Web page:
Now that you have clusters coast-to-coast, you can geo-replicate some data.

Save cluster IDs and source endpoint

You will use your cluster details in each of the next few commands (when you create a cluster link and test out mirror topics), so put these in a handy place. Save your source cluster ID, your source cluster Endpoint, and your destination cluster ID as local variables in your terminal window.

You can get the IDs of your cluster(s) with ccloud kafka cluster list, and the source cluster’s Endpoint with ccloud kafka cluster describe <source_id>. If you’ve just created the clusters, you will get full descriptions of them with all this information as output to the ccloud kafka cluster create commands.

Copy each of the following commands and substitute in your cluster IDs and endpoints to save them as local variables.


Create source and mirror topics

Now, that you’ve got a link running, try it out!

In Confluent, data is stored in topics. To move data across clusters, start with a topic on the source cluster, then use your cluster link to create a copy of it (a “mirror topic”) on the destination cluster.

Mirror topics reflect all data from their source topics. Consumers can read from mirror topics, giving them a local copy of all events contained in the topic. Mirror topics sync their source topic configurations, and stay up to date; so you don’t need to set up or change any configs on your mirror topics.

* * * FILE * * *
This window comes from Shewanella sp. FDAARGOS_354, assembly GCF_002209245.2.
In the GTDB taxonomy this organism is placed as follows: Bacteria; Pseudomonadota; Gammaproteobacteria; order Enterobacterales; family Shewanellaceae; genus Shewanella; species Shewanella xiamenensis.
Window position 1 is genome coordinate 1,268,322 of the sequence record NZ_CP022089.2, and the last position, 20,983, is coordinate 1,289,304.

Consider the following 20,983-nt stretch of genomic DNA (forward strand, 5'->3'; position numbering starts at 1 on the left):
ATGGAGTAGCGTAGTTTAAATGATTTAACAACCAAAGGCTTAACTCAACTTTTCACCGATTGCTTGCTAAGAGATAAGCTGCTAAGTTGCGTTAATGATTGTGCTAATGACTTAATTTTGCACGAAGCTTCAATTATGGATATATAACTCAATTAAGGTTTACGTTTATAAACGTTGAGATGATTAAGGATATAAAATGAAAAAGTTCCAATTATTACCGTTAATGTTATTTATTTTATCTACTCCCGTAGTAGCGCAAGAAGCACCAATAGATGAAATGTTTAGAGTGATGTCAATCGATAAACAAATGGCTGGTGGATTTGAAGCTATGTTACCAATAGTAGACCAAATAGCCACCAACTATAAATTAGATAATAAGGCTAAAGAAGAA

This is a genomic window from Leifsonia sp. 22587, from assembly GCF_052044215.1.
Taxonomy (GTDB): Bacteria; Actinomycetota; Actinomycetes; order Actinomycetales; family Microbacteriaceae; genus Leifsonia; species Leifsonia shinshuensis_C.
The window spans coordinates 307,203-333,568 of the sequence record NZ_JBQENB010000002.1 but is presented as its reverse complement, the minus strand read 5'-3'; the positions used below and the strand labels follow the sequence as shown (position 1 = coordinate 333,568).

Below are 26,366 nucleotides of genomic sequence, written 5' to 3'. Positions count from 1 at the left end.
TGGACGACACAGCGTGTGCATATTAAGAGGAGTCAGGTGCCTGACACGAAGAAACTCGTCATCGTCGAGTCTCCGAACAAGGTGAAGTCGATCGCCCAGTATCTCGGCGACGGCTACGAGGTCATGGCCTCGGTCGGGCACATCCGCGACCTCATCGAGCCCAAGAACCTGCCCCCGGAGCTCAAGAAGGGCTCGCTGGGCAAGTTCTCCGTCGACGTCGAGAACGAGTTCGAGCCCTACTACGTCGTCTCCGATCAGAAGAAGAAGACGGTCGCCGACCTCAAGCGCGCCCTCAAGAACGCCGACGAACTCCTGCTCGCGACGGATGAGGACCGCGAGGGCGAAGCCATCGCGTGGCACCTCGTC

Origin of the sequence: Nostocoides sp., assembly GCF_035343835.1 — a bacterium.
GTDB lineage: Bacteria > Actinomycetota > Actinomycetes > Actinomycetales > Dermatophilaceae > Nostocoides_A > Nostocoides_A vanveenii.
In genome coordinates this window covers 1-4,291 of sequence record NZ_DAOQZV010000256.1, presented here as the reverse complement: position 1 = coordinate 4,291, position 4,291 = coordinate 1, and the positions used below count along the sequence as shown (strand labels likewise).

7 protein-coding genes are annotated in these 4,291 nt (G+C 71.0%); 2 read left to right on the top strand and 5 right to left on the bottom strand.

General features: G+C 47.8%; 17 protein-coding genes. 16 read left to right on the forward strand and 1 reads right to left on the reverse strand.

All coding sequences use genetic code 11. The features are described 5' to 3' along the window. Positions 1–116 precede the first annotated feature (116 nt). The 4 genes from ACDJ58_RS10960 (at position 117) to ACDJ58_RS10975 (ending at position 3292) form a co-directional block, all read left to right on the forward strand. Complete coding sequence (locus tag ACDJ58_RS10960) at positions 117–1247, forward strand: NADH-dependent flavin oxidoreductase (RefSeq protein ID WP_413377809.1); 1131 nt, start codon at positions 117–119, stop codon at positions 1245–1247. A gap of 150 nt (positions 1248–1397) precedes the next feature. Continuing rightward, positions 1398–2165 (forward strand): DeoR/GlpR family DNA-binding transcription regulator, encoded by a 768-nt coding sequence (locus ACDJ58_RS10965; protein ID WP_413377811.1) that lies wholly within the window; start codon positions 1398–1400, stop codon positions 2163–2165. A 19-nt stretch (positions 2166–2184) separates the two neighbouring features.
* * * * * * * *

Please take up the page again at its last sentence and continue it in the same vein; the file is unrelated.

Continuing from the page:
Mirror topics are read-only, so don’t try to produce to one!

Specify the API key to use on the source cluster for producing and consuming data from the CLI:

ccloud api-key use <source-api-key> --resource $source_id

You’ll need a source topic. Make a one-partition topic called “topic-to-link” on your source cluster:

ccloud kafka topic create topic-to-link --cluster $source_id --partitions 1

Then, put some data into it

seq 1 10 | ccloud kafka topic produce topic-to-link --cluster $source_id

This produced the numbers 1 through 10 to your source cluster (which could be, for example, to AWS in Northern California).

You can mirror that data to your destination region (for example, GCP in Northern Virginia), in one command:

ccloud kafka mirror create topic-to-link --cluster $destination_id --link my-link

You just geo-replicated data!

Consume from the mirror topic

Now, make use of your geo-replicated data by consuming those on the destination cluster.

You may need to first create an API key and secret for the CLI to use with the destination cluster:

ccloud api-key create --resource <destination-cluster-id>
ccloud api-key use <destination-api-key> --resource <destination-cluster-id>

Now, read from the mirror topic.

ccloud kafka topic consume topic-to-link --cluster $destination_id --from-beginning